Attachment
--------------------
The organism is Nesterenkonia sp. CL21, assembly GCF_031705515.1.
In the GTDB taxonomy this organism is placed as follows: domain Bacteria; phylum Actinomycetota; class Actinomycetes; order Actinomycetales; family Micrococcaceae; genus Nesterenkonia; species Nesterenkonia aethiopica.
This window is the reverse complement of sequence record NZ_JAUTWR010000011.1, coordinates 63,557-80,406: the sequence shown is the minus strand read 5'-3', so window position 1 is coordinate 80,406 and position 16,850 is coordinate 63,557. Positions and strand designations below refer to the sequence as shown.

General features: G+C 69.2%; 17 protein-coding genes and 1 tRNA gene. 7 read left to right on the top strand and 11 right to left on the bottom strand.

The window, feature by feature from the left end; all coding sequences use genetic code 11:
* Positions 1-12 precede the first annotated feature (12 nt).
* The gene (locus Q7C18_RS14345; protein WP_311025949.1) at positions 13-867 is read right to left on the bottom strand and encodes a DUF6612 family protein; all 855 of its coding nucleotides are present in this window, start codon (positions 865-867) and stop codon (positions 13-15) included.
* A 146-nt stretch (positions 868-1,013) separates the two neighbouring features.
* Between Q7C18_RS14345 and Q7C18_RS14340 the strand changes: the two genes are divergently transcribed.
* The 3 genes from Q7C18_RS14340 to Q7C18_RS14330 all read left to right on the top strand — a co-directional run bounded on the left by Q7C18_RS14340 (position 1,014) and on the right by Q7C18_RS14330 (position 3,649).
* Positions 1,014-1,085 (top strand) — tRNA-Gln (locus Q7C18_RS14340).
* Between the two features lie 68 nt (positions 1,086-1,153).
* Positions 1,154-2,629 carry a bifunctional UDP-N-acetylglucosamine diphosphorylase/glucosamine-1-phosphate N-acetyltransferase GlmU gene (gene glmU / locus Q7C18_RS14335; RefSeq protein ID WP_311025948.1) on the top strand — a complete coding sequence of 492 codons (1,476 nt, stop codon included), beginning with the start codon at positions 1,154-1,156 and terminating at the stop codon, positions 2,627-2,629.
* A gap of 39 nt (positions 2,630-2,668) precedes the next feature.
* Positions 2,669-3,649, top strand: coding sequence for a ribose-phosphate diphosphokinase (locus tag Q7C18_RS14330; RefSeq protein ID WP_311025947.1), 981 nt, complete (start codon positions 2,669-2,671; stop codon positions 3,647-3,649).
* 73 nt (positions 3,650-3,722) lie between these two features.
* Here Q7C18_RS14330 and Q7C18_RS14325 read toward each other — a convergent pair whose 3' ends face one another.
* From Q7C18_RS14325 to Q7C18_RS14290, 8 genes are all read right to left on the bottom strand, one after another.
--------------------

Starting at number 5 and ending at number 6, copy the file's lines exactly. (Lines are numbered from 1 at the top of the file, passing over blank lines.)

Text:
The window, feature by feature from the left end; all coding sequences use genetic code 11:
* Positions 1-12 precede the first annotated feature (12 nt).